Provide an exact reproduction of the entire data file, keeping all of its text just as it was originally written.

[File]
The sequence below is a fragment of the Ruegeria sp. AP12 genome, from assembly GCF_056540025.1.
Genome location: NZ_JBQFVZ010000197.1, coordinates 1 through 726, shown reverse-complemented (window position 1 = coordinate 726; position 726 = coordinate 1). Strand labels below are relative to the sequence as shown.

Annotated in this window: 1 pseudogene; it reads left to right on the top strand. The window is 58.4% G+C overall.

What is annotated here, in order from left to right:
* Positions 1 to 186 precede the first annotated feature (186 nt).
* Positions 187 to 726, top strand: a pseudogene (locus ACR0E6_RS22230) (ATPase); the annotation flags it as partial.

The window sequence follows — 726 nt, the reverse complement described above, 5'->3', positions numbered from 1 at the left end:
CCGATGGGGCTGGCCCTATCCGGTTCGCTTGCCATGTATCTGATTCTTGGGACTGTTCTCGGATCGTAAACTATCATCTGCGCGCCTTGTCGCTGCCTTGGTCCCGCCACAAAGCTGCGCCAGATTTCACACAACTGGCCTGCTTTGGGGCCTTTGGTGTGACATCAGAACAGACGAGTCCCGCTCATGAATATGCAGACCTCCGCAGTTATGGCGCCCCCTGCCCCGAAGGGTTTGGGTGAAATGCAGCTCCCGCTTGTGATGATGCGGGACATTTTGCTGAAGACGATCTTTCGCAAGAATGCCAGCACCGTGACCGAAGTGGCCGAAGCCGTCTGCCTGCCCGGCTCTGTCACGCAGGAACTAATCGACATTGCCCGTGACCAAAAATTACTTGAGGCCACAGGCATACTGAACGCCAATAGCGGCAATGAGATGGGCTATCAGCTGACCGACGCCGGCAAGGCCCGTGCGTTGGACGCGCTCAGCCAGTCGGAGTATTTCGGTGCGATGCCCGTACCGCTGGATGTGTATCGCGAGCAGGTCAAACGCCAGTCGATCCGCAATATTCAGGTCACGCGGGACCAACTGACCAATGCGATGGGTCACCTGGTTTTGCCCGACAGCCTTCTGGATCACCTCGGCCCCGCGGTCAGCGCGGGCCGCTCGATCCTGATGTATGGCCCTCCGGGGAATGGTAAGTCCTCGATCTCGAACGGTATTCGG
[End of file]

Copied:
The sequence below is a fragment of the Ruegeria sp. AP12 genome, from assembly GCF_056540025.1.
Genome location: NZ_JBQFVZ010000197.1, coordinates 1 through 726, shown reverse-complemented (window position 1 = coordinate 726; position 726 = coordinate 1). Strand labels below are relative to the sequence as shown.

Annotated in this window: 1 pseudogene; it reads left to right on the top strand. The window is 58.4% G+C overall.

What is annotated here, in order from left to right:
* Positions 1 to 186 precede the first annotated feature (186 nt).
* Positions 187 to 726, top strand: a pseudogene (locus ACR0E6_RS22230) (ATPase); the annotation flags it as partial.

The window sequence follows — 726 nt, the reverse complement described above, 5'->3', positions numbered from 1 at the left end:
CCGATGGGGCTGGCCCTATCCGGTTCGCTTGCCATGTATCTGATTCTTGGGACTGTTCTCGGATCGTAAACTATCATCTGCGCGCCTTGTCGCTGCCTTGGTCCCGCCACAAAGCTGCGCCAGATTTCACACAACTGGCCTGCTTTGGGGCCTTTGGTGTGACATCAGAACAGACGAGTCCCGCTCATGAATATGCAGACCTCCGCAGTTATGGCGCCCCCTGCCCCGAAGGGTTTGGGTGAAATGCAGCTCCCGCTTGTGATGATGCGGGACATTTTGCTGAAGACGATCTTTCGCAAGAATGCCAGCACCGTGACCGAAGTGGCCGAAGCCGTCTGCCTGCCCGGCTCTGTCACGCAGGAACTAATCGACATTGCCCGTGACCAAAAATTACTTGAGGCCACAGGCATACTGAACGCCAATAGCGGCAATGAGATGGGCTATCAGCTGACCGACGCCGGCAAGGCCCGTGCGTTGGACGCGCTCAGCCAGTCGGAGTATTTCGGTGCGATGCCCGTACCGCTGGATGTGTATCGCGAGCAGGTCAAACGCCAGTCGATCCGCAATATTCAGGTCACGCGGGACCAACTGACCAATGCGATGGGTCACCTGGTTTTGCCCGACAGCCTTCTGGATCACCTCGGCCCCGCGGTCAGCGCGGGCCGCTCGATCCTGATGTATGGCCCTCCGGGGAATGGTAAGTCCTCGATCTCGAACGGTATTCGG